We continued: “Mr. Adams knows well our core values. He knows that no reconciliation is possible. Republican Sinn Féin’s values were once his own, before he and the Provos decided to accept the institutions of British rule in Ireland. The discussions he proposes do not refer to us”.
We went on to picket the Provo Ard-Fheis at the end of the month. This was to highlight the fact that the real issue was the acceptance by the Provos of British police, British law and British courts in Ireland. The theme of the picket was the never-changing role of the RIC/RUC/PSNI in Ireland, which is to uphold British rule. Indeed, the latest report at that time from the British Police Ombudsman Nuala O’Loan on collusion between RUC/PSNI and loyalist death squads served only to reinforce this point.
The Ard-Chomhairle’s New Year statement 2007 called for clear thinking, leadership and a programme of action. This would provide a focal point of resistance to that section of the Irish people who would never accept English rule in Ireland. Republican Sinn Féin represented the only political alternative capable of providing this, coming as it does from a position of solid and unequivocal Irish Republicanism. Other groups and organisations, it said, may attempt to hold this ground but Republican Sinn Féin is the only political organisation to uphold the right of Irish people acting as a unit, to determine their own destiny subsequent to British disengagement from Ireland. We rejected both partitionist states and their respective assemblies.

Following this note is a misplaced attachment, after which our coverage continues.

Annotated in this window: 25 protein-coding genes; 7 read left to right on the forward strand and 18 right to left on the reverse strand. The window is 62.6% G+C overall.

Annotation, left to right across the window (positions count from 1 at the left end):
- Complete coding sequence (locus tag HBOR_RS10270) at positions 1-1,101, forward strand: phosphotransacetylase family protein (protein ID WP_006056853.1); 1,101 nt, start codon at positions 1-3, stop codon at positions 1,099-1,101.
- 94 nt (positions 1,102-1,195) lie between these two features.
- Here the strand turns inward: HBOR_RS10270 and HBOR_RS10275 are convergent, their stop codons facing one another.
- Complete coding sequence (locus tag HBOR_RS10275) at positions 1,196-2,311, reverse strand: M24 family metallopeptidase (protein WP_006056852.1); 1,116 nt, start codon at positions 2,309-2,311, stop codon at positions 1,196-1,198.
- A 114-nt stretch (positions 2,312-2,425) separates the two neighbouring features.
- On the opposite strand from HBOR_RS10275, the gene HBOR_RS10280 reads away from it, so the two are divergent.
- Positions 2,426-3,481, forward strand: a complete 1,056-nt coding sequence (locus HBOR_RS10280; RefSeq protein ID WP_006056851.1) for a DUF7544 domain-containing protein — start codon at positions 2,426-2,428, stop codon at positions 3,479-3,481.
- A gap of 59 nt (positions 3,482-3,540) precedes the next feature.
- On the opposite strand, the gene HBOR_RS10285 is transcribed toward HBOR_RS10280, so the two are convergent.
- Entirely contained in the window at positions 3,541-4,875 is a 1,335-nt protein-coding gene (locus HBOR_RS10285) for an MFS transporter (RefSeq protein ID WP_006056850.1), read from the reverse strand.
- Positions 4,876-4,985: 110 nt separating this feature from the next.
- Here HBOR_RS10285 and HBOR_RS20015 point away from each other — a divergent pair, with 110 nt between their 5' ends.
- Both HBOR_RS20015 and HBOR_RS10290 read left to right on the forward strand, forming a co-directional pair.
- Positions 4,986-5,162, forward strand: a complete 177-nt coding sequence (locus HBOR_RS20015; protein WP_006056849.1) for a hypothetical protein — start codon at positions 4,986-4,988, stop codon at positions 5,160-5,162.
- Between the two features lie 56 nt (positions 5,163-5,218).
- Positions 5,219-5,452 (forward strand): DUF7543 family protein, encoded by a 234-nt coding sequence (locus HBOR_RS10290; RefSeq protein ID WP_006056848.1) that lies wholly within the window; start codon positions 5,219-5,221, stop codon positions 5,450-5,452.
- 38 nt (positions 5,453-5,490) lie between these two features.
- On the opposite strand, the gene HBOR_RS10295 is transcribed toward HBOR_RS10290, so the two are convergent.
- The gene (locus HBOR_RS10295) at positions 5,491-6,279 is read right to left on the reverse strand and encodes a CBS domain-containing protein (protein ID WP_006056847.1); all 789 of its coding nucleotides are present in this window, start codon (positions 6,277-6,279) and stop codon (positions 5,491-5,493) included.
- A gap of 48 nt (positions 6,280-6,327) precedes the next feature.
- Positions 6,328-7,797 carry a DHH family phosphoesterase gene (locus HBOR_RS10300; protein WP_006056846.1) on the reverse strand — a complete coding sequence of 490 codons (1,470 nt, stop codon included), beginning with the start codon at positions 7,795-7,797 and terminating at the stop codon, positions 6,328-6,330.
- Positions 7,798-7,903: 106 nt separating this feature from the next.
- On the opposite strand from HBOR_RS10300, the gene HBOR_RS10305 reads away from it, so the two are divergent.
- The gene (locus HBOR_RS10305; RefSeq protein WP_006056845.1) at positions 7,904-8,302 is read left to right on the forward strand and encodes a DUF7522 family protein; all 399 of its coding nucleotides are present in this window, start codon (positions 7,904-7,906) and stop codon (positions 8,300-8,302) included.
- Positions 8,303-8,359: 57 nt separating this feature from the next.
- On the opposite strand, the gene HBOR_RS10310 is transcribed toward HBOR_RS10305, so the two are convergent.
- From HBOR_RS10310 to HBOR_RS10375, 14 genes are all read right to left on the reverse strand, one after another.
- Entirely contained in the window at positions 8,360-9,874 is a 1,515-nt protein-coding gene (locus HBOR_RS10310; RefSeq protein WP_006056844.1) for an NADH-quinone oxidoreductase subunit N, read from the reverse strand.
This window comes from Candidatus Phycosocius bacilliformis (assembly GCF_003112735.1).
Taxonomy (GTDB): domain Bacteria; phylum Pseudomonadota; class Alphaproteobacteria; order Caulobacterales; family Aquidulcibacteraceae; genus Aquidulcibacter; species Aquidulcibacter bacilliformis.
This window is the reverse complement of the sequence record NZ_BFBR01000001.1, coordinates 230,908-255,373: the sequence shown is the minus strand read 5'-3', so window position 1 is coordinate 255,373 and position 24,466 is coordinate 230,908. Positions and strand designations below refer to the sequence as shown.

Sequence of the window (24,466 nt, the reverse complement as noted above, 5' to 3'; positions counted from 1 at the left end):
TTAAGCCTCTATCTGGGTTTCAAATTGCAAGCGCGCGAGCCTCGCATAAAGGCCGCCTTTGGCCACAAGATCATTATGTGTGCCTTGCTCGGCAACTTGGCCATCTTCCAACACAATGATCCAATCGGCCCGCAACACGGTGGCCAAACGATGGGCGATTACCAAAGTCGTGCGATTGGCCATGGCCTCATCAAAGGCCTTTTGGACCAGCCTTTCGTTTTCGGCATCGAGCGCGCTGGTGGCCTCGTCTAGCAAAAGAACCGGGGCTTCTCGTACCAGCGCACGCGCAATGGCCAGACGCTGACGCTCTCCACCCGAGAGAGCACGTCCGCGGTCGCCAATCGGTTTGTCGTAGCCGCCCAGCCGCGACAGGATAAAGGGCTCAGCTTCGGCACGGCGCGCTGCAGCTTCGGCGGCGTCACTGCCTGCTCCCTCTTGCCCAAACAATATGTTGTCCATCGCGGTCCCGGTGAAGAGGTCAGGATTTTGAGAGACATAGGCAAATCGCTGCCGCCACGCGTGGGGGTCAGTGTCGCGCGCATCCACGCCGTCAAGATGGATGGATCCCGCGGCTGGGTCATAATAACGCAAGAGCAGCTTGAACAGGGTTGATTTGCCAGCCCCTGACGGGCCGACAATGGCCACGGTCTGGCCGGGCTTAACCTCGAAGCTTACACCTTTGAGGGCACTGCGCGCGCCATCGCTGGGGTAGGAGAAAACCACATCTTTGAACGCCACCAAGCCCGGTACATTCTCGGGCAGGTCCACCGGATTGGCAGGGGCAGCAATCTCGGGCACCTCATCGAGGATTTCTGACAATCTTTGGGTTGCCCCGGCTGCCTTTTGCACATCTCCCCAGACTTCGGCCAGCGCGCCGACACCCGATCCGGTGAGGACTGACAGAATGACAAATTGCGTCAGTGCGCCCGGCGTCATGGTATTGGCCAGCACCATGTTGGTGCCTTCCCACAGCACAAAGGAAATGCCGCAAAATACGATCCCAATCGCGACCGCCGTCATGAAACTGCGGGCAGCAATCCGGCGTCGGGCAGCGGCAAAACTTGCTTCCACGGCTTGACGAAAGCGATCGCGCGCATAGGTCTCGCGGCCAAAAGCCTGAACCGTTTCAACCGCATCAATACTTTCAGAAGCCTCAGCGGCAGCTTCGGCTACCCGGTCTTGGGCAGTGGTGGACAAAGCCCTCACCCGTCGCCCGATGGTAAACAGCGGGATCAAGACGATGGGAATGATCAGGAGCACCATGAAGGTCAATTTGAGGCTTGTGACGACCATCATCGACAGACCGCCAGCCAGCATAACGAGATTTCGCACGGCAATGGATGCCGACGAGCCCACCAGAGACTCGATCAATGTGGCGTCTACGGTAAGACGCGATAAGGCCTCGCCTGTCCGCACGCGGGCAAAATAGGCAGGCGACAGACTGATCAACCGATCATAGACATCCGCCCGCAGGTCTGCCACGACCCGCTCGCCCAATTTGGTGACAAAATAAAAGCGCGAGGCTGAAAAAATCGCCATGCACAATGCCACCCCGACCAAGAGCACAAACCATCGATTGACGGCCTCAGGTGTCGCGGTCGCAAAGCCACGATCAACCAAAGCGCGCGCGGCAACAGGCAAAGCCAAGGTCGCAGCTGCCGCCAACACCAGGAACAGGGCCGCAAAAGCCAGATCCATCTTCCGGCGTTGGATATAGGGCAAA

The task facing us was to present the true Republican alternative to the Irish people, opposing all efforts to normalise British rule here. Thus, participation in the puppet assembly at Stormont, visits by English royal family members and especially their Queen, visits by British airforce, naval or military personnel to the 26-County state, or other events which have the purpose of normalising the British presence in Ireland had to be opposed.